The European Convention for the protection of Animal Rights (Pets)
Strasbourg, 13th November 1987
Principles which ought to be respected by pet owners
1. Nobody should cause pain, physical or psychological suffering to a pet for no reason.
2. Nobody should abandon their pet.
Two dogs, approximately 3-4 weeks old, were abandoned one morning of March near a very busy road. Without food, without shelter. The dogs are still waiting for their mother.
The thoughts of the one who abandoned them were simple and plain: if they are meant to live they will live – someone up there looks after them anyway…
Romanian laws do not punish these acts of cruelty against animals per se. For example, the Law for the Protection of Pets no. 60/2004 states that an abandoner shall be fined a sum between 1000 and 2000 RON (approximatively 300-600 €), yet this law is not enough to ensure the protection of animals.
Rather, this law is used against those people who adopt dogs from the public shelters in order to save them from a certain death. They pay for the adopted dogs, but some of these dogs will be returned to the public domain after being neutered, as not all animals can live in apartments. The Government Decision no 955/2004 allows stray dogs to live on the public domain, at the requirement of the local community. As opposed to the abandoning of dogs, which is not sanctioned in any way, the finding of these dogs on the public domain will lead to their adopters being fined for abandon. Such a law is not made for the benefit and protection of the animals, but against the dogs and of those trying to save them from a certain and untimely death.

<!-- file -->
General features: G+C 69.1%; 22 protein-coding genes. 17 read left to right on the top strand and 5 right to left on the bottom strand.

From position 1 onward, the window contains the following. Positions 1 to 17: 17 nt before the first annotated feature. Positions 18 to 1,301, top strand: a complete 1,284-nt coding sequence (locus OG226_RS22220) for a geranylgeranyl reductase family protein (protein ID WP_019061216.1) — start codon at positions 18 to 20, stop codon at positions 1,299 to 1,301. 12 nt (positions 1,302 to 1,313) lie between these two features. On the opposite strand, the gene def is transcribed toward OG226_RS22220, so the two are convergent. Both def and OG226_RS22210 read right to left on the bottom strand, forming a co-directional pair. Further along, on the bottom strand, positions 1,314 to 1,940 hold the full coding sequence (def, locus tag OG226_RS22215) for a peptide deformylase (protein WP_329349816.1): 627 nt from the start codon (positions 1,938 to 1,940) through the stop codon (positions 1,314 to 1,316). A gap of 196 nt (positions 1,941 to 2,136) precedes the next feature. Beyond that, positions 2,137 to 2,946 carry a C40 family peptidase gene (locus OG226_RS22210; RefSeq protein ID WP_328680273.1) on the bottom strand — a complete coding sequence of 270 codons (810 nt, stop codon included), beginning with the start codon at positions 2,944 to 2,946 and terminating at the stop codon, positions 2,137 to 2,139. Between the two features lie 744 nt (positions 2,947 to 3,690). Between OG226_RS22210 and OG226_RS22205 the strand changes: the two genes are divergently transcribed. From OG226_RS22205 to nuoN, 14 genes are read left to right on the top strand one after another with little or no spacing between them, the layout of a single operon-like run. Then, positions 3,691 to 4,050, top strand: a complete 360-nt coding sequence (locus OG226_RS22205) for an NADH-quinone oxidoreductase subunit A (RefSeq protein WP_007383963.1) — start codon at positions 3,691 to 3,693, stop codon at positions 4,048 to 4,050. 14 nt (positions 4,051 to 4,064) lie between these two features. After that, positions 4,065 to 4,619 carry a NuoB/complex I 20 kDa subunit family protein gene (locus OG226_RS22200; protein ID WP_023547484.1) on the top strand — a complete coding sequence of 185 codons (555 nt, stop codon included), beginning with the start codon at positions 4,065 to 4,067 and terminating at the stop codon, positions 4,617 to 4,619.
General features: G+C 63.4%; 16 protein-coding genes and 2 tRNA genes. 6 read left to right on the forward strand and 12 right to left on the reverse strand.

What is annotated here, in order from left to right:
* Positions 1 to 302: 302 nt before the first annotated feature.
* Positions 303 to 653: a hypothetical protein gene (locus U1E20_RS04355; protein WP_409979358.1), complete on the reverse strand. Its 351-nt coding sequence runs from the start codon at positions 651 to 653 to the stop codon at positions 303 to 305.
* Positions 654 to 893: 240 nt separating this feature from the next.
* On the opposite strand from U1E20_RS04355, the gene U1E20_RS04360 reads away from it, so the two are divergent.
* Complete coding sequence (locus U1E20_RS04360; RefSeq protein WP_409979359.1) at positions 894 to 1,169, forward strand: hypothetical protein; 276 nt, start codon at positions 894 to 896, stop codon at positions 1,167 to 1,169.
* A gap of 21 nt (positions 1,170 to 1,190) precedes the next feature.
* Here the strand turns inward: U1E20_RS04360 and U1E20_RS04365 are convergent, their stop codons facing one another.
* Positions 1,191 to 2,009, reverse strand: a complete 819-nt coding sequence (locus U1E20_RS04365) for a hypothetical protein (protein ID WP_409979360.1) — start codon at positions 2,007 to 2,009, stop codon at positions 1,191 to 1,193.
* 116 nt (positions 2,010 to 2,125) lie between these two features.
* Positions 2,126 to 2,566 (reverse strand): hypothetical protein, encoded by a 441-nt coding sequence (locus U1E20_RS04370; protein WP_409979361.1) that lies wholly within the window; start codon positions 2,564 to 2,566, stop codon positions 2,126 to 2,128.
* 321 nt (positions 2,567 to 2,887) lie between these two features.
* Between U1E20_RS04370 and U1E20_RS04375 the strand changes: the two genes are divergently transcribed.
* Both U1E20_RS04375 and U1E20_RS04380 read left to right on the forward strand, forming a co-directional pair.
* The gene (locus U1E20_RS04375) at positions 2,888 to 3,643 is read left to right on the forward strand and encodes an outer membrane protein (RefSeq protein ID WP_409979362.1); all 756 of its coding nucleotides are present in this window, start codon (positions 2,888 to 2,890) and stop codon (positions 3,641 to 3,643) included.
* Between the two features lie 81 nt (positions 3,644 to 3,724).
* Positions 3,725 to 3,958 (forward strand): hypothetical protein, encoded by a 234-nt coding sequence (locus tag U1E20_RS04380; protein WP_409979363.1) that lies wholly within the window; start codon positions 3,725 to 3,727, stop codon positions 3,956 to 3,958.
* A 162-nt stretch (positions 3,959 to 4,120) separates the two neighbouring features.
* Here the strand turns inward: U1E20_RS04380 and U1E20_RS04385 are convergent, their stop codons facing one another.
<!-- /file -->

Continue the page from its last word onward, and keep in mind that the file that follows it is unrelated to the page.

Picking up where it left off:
Dog owners are undoubtedly happy as the problem of unwanted dogs is solved; these is no evidence to incriminate him, the local authorities do not check on the situation of each pet, nor do they require pet owners to register their animals.
Six months later the scenario repeats itself: yet another generation of puppies will be abandoned, by the very same owner. Puppies are being born to live on the street; they will in turn have their own puppies and they will contribute to the large number of stray animals which will never be given a home. This is the source of the animals on the public domain – the privately owned animals. Allowing the uncontrolled reproduction of pets, knowing for sure that most of the offspring will end up on the streets, is undoubtedly the authorities’ worst act of cruelty against animals.
Large sums of tax payer’s money are wasted only to catch and euthanise the continuous inflow of dogs abandoned by irresponsible owners.
The authorities do nothing to prevent the uncontrolled reproduction and the abandon of animals.
Strict programes of neutering and returning to the public domain, the control of the rate of reproduction of both cats and dogs, the required registration of pets in a national data base and a law which strictly states how people must look after their pets are the only ways of ending the nightmare of the stray animals – a nightmare for both people and animals!